Japan has joined the global drive toward decarbonization. Prime Minister Yoshihide Suga has made decarbonization a key element of growth strategy for three reasons: the need for climate action, job creation from new investments, and the lower costs of renewable energy versus fossil energy. However, Japan has another energy issue, denuclearization. Given public opinion, new nuclear power plants seem unlikely. The real question is whether to abandon the usable ones. We think that decarbonization will go faster if Japan uses its existing nuclear plants to fund the infrastructure needed to decarbonize Japan. How much will new infrastructure be needed for decarbonization? First, since about 90% of Japan’s 13 exajoule energy needs are based on fossil fuel sources, about 90% of the infrastructure may need to be replaced, repurposed, or updated. Moreover, a decarbonized Japan will depend more on electricity and less on fuels. Therefore, the share of infrastructure in electricity will have to rise. Moreover, the fuel infrastructure, for use where highly concentrated energy is needed such as steel and cement, will have to shift from fossil-based fuels to hydrogen or ammonia.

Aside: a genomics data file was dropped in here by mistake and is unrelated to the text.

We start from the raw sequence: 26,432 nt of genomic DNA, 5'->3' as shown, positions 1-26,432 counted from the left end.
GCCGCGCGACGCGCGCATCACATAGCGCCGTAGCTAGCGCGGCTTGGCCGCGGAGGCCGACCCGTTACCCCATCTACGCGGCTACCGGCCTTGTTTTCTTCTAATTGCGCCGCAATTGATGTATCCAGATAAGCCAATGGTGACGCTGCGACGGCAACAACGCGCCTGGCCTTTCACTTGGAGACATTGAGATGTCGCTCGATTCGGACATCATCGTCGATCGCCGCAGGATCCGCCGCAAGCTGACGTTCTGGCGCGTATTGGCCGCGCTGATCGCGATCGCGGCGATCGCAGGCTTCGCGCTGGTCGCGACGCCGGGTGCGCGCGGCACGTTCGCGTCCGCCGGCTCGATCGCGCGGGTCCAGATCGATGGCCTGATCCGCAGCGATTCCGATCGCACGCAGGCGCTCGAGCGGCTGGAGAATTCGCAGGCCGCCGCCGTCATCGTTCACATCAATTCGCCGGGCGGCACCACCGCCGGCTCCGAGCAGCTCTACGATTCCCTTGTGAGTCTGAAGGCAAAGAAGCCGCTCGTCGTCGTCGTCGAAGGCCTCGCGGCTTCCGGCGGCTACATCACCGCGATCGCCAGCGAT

Nikkei Asia 27th Feb 2021 read more »
A revised mixed oxide (MOX) fuel utilisation plan, based on the latest operational plan for the Rokkasho Reprocessing Plant and the MOX Fuel Fabrication Plant, has been released by Japan’s Federation of Electric Power Companies (FEPC). While only four Japanese reactors have so far been restarted using MOX fuel, FEPC envisages at least 12 units running on the fuel by FY2030. FEPC represents the 11 power companies, comprising nine utilities (excluding Okinawa Electric Power), Japan Atomic Power Company and the Electric Power Development Company (J-Power).
World Nuclear News 26th Feb 2021 read more »